Federal investigators have been eyeing the hospital’s leadership in connection with a mob kickback scheme, sources have told The Post.

The probe concerns the construction of Bronx-Lebanon’s new nine-story outpatient treatment center which houses the hospital’s clinics.

Work on the $42 million annex began in 2009 and was mostly financed through the sale of taxpayer-backed state Dormitory Authority bonds. The hospital is paying back the authority over 25 years.

The project was supposed to be finished in 19 months, but it wasn’t completed until 2014.

Construction costs were padded, with cash allegedly ending up in the pockets of the Lucchese crime family and hospital executives, sources told The Post.

A major mob takedown against Lucchese crime family members in May included charges of wire and mail fraud against underboss Steven “Wonder Boy” Crea Sr. and associate Joseph Venice. The charges were linked to a project at “a major New York City hospital,” according to a federal indictment.

The indictment did not name the hospital, but sources have identified it as Bronx-Lebanon. The hospital has disavowed any knowledge of the allegations.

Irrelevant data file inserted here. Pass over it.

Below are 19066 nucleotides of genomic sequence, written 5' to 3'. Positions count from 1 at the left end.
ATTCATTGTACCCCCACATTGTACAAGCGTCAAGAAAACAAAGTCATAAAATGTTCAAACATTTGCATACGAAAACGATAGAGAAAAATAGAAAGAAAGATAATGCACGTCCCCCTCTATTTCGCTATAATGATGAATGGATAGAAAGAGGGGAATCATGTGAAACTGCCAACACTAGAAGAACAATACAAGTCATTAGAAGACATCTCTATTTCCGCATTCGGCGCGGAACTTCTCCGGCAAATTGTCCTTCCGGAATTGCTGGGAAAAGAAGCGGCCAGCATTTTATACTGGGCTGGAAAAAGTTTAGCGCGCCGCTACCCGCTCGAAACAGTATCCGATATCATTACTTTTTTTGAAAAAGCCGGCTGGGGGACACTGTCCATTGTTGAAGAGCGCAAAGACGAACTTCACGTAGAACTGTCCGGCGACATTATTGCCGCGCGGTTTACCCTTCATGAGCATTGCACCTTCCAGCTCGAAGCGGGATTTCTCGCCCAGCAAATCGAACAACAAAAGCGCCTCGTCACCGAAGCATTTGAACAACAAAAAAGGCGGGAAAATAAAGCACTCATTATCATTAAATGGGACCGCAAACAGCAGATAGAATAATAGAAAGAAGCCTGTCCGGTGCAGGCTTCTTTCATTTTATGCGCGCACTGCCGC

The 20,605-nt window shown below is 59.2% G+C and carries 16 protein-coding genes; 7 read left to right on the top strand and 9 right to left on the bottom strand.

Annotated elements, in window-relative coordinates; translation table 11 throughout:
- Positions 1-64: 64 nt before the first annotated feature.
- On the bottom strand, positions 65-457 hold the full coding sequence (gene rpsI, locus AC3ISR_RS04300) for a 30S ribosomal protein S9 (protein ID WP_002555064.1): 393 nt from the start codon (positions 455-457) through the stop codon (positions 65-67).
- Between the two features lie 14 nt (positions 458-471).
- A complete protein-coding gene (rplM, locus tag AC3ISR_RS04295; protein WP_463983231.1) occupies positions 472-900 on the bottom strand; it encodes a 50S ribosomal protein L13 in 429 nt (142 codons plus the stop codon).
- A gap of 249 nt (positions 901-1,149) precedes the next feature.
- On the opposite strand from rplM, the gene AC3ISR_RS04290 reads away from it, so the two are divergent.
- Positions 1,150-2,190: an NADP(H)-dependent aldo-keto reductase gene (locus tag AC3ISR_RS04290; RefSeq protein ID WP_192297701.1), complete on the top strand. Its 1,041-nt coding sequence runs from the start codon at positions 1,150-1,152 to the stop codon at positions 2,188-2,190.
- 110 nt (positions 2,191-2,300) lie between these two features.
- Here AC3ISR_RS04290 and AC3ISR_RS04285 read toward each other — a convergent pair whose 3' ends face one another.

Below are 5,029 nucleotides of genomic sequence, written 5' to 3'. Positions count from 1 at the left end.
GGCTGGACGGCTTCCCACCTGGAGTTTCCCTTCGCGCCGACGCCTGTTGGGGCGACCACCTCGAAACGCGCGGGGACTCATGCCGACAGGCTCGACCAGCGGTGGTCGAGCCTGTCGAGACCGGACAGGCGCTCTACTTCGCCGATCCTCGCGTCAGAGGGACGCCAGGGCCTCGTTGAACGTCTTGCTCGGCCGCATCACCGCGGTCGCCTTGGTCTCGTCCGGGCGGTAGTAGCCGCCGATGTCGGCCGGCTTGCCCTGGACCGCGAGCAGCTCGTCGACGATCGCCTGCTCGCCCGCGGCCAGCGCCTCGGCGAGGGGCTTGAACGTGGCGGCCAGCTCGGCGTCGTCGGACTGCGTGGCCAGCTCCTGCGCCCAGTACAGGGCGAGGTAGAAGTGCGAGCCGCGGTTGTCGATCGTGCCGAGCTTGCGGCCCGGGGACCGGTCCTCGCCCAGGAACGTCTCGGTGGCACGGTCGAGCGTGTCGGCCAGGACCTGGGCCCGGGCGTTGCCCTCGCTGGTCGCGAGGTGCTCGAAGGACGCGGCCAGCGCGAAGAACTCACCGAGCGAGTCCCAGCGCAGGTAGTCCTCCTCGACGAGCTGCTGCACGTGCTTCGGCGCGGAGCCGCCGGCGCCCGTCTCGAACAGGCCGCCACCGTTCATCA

A source told The Post that Sparrow Construction, the general contractor, billed Bronx-Lebanon $26 million for only $21 million worth of work in a scheme carried out through falsified invoices and change orders.

The hospital did not question those change orders, the source said.

Bronx-Lebanon, which got its start in the 1800s, was in such bad financial shape in the 1970s that it nearly declared bankruptcy but was saved by a state bailout.

The Bronx-Lebanon health system now includes a 642-bed hospital, two nursing homes and a mental health facility.

It likes to tout that it has more than 1 million clinic visits a year, but how it attained that number was questionable to at least one former high-ranking staffer.